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Title: Molecular approaches to detecting and discriminating among prions, a class of pathogenic molecules(Abstract)

item Silva, Christopher - Chris
item Onisko, Bruce
item Dynin, Irina
item Erickson-Beltran, Melissa
item Hui, Colleen
item Carter, John

Submitted to: Meeting Abstract
Publication Type: Abstract Only
Publication Acceptance Date: 3/30/2012
Publication Date: 6/15/2012
Citation: Silva, C.J., Onisko, B.C., Dynin, I.A., Erickson-Beltran, M.L., Hui, C., Carter, J.M. 2012. Molecular approaches to detecting and discriminating among prions, a class of pathogenic molecules(Abstract). Meeting Abstract. Poster, 615.

Interpretive Summary:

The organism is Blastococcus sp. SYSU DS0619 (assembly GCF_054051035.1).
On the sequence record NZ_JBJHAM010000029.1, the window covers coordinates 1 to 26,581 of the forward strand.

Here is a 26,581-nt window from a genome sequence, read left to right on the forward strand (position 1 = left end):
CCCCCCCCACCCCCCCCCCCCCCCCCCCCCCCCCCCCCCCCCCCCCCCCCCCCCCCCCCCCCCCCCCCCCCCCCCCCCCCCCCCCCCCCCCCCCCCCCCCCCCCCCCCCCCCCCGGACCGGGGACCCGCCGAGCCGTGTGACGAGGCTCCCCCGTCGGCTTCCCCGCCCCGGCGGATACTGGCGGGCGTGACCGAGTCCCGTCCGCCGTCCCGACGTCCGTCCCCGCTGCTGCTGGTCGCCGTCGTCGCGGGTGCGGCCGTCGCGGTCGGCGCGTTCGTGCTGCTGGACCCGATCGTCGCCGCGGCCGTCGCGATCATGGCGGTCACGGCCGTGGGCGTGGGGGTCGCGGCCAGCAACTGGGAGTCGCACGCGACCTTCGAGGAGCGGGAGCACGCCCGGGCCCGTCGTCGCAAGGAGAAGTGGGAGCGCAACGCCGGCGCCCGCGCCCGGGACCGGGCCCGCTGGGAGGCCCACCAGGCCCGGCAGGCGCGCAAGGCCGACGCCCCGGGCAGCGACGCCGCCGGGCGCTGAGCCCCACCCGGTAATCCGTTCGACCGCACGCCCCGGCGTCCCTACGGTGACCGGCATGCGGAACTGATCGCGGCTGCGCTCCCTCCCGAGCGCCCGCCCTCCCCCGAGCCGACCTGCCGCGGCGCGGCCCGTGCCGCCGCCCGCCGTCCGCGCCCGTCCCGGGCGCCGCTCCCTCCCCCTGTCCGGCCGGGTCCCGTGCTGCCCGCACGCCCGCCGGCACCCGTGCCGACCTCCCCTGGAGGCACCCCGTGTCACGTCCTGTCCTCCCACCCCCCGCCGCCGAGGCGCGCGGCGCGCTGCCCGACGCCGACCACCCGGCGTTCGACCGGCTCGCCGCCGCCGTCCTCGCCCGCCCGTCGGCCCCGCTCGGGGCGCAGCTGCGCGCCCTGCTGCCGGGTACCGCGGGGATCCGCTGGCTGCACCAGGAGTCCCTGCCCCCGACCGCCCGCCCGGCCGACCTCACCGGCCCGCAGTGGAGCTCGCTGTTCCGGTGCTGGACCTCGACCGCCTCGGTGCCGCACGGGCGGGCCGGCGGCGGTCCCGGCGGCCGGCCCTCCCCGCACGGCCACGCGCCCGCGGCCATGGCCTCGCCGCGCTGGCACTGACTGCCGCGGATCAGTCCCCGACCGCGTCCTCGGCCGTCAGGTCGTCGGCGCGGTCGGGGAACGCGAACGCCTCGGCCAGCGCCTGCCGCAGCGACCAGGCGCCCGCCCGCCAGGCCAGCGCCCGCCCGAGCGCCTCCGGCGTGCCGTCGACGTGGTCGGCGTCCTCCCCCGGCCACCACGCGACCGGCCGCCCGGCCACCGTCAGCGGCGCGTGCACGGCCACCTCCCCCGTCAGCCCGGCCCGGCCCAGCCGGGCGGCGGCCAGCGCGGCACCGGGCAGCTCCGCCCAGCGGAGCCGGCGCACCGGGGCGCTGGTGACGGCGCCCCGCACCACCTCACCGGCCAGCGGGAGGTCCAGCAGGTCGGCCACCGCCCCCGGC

Technical Abstract: Prions (PrPSc)are the pathogens that cause a set of fatal neurological diseases that include scrapie and chronic wasting disease (CWD). They are composed solely of protein and unlike viral, bacterial, or fungal pathogens, the information necessary to convert the normal cellular prion protein (PrPC) into a prion and thereby propagate the infection is contained solely in the conformation of the prion isoform. For a given host there are a number of possible prion phenotypes that can result from polymorphisms in PrPC or from different conformations of PrPSc. Detecting prions and discriminating among prion strains is challenging. We have developed two approaches. In the first we use a nano LC-MS-MS system to quantitate the prions present in a sample relative to isotopically labeled internal standards. Our limit of detection is in the attomole range(10-18 mole). Unlike other MS methods, this approach permits the quantitation of viable pathogens. This approach can be used to detect a variety of prion strains. A second approach uses small molecules to covalently modify PrP molecules. The chemical environment of the amino acids present in PrP is conformation (PrPSc or PrPC) dependent. This means that the same amino acid can react differently with the same chemical reagent, depending upon the conformation of that protein. By selecting reagents that covalently modify amino acid side chains in the epitope recognized by commercially available antibodies, we can use a combination of synthetic reagent/antibody/Western blot to detect the presence of prions and to distinguish among prion strains.